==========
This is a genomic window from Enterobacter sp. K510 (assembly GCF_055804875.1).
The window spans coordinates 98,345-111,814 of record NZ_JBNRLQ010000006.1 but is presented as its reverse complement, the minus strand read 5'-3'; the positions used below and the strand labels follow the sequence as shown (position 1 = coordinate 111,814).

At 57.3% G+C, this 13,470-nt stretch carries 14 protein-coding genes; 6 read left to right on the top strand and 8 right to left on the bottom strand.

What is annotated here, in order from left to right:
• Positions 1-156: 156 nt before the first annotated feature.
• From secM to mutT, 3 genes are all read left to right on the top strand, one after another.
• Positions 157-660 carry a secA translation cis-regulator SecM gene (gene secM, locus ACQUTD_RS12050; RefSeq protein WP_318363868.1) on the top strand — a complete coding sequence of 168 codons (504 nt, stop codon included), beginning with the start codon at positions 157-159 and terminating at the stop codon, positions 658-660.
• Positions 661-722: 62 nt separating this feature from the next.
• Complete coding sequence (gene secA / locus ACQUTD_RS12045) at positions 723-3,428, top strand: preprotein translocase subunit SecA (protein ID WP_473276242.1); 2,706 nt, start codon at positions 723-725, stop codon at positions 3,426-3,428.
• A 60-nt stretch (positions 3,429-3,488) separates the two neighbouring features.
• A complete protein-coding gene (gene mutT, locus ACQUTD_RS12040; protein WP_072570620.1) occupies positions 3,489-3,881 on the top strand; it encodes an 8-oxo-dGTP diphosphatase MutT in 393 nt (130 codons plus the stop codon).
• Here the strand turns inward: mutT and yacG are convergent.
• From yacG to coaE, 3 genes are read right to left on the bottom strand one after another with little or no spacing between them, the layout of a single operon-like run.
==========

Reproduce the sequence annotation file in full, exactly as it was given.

This is a genomic window from Enterobacter sp. K510 (assembly GCF_055804875.1).
The window spans coordinates 98,345-111,814 of record NZ_JBNRLQ010000006.1 but is presented as its reverse complement, the minus strand read 5'-3'; the positions used below and the strand labels follow the sequence as shown (position 1 = coordinate 111,814).

At 57.3% G+C, this 13,470-nt stretch carries 14 protein-coding genes; 6 read left to right on the top strand and 8 right to left on the bottom strand.

What is annotated here, in order from left to right:
• Positions 1-156: 156 nt before the first annotated feature.
• From secM to mutT, 3 genes are all read left to right on the top strand, one after another.
• Positions 157-660 carry a secA translation cis-regulator SecM gene (gene secM, locus ACQUTD_RS12050; RefSeq protein WP_318363868.1) on the top strand — a complete coding sequence of 168 codons (504 nt, stop codon included), beginning with the start codon at positions 157-159 and terminating at the stop codon, positions 658-660.
• Positions 661-722: 62 nt separating this feature from the next.
• Complete coding sequence (gene secA / locus ACQUTD_RS12045) at positions 723-3,428, top strand: preprotein translocase subunit SecA (protein ID WP_473276242.1); 2,706 nt, start codon at positions 723-725, stop codon at positions 3,426-3,428.
• A 60-nt stretch (positions 3,429-3,488) separates the two neighbouring features.
• A complete protein-coding gene (gene mutT, locus ACQUTD_RS12040; protein WP_072570620.1) occupies positions 3,489-3,881 on the top strand; it encodes an 8-oxo-dGTP diphosphatase MutT in 393 nt (130 codons plus the stop codon).
• Here the strand turns inward: mutT and yacG are convergent.
• From yacG to coaE, 3 genes are read right to left on the bottom strand one after another with little or no spacing between them, the layout of a single operon-like run.